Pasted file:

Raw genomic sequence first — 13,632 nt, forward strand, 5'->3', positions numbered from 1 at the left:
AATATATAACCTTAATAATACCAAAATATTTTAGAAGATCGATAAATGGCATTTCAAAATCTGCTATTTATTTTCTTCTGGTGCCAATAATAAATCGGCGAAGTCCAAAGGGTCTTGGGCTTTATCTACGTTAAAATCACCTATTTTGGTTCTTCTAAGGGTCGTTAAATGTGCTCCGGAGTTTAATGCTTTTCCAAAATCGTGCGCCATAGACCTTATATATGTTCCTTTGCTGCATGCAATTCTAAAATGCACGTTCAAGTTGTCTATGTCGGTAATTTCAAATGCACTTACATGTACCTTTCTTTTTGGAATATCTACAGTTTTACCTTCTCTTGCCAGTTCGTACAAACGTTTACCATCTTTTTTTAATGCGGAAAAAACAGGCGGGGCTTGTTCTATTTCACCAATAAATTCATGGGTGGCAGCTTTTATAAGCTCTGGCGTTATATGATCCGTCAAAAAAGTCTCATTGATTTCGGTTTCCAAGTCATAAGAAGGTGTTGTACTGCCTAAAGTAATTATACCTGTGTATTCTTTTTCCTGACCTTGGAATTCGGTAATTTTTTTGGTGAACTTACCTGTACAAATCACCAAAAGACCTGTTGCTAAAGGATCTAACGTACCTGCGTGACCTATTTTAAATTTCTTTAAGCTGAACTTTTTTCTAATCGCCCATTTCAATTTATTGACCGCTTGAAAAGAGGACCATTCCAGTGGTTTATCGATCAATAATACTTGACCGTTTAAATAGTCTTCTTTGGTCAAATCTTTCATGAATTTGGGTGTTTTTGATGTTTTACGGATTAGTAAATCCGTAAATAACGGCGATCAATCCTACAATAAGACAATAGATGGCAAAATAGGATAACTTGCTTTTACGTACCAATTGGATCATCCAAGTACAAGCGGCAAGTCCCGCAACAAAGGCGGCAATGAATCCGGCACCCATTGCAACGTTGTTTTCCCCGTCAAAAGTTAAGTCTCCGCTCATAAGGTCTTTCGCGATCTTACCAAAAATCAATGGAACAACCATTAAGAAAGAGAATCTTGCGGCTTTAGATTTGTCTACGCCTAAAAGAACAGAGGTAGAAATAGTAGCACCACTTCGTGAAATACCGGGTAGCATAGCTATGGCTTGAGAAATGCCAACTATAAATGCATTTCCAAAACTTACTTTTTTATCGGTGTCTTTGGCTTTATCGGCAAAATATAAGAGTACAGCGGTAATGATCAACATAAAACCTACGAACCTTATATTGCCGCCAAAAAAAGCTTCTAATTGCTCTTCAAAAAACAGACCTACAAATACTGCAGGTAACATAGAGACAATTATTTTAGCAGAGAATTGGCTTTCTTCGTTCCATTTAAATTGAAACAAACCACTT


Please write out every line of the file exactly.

Raw genomic sequence first — 13,632 nt, forward strand, 5'->3', positions numbered from 1 at the left:
AATATATAACCTTAATAATACCAAAATATTTTAGAAGATCGATAAATGGCATTTCAAAATCTGCTATTTATTTTCTTCTGGTGCCAATAATAAATCGGCGAAGTCCAAAGGGTCTTGGGCTTTATCTACGTTAAAATCACCTATTTTGGTTCTTCTAAGGGTCGTTAAATGTGCTCCGGAGTTTAATGCTTTTCCAAAATCGTGCGCCATAGACCTTATATATGTTCCTTTGCTGCATGCAATTCTAAAATGCACGTTCAAGTTGTCTATGTCGGTAATTTCAAATGCACTTACATGTACCTTTCTTTTTGGAATATCTACAGTTTTACCTTCTCTTGCCAGTTCGTACAAACGTTTACCATCTTTTTTTAATGCGGAAAAAACAGGCGGGGCTTGTTCTATTTCACCAATAAATTCATGGGTGGCAGCTTTTATAAGCTCTGGCGTTATATGATCCGTCAAAAAAGTCTCATTGATTTCGGTTTCCAAGTCATAAGAAGGTGTTGTACTGCCTAAAGTAATTATACCTGTGTATTCTTTTTCCTGACCTTGGAATTCGGTAATTTTTTTGGTGAACTTACCTGTACAAATCACCAAAAGACCTGTTGCTAAAGGATCTAACGTACCTGCGTGACCTATTTTAAATTTCTTTAAGCTGAACTTTTTTCTAATCGCCCATTTCAATTTATTGACCGCTTGAAAAGAGGACCATTCCAGTGGTTTATCGATCAATAATACTTGACCGTTTAAATAGTCTTCTTTGGTCAAATCTTTCATGAATTTGGGTGTTTTTGATGTTTTACGGATTAGTAAATCCGTAAATAACGGCGATCAATCCTACAATAAGACAATAGATGGCAAAATAGGATAACTTGCTTTTACGTACCAATTGGATCATCCAAGTACAAGCGGCAAGTCCCGCAACAAAGGCGGCAATGAATCCGGCACCCATTGCAACGTTGTTTTCCCCGTCAAAAGTTAAGTCTCCGCTCATAAGGTCTTTCGCGATCTTACCAAAAATCAATGGAACAACCATTAAGAAAGAGAATCTTGCGGCTTTAGATTTGTCTACGCCTAAAAGAACAGAGGTAGAAATAGTAGCACCACTTCGTGAAATACCGGGTAGCATAGCTATGGCTTGAGAAATGCCAACTATAAATGCATTTCCAAAACTTACTTTTTTATCGGTGTCTTTGGCTTTATCGGCAAAATATAAGAGTACAGCGGTAATGATCAACATAAAACCTACGAACCTTATATTGCCGCCAAAAAAAGCTTCTAATTGCTCTTCAAAAAACAGACCTACAAATACTGCAGGTAACATAGAGACAATTATTTTAGCAGAGAATTGGCTTTCTTCGTTCCATTTAAATTGAAACAAACCACTT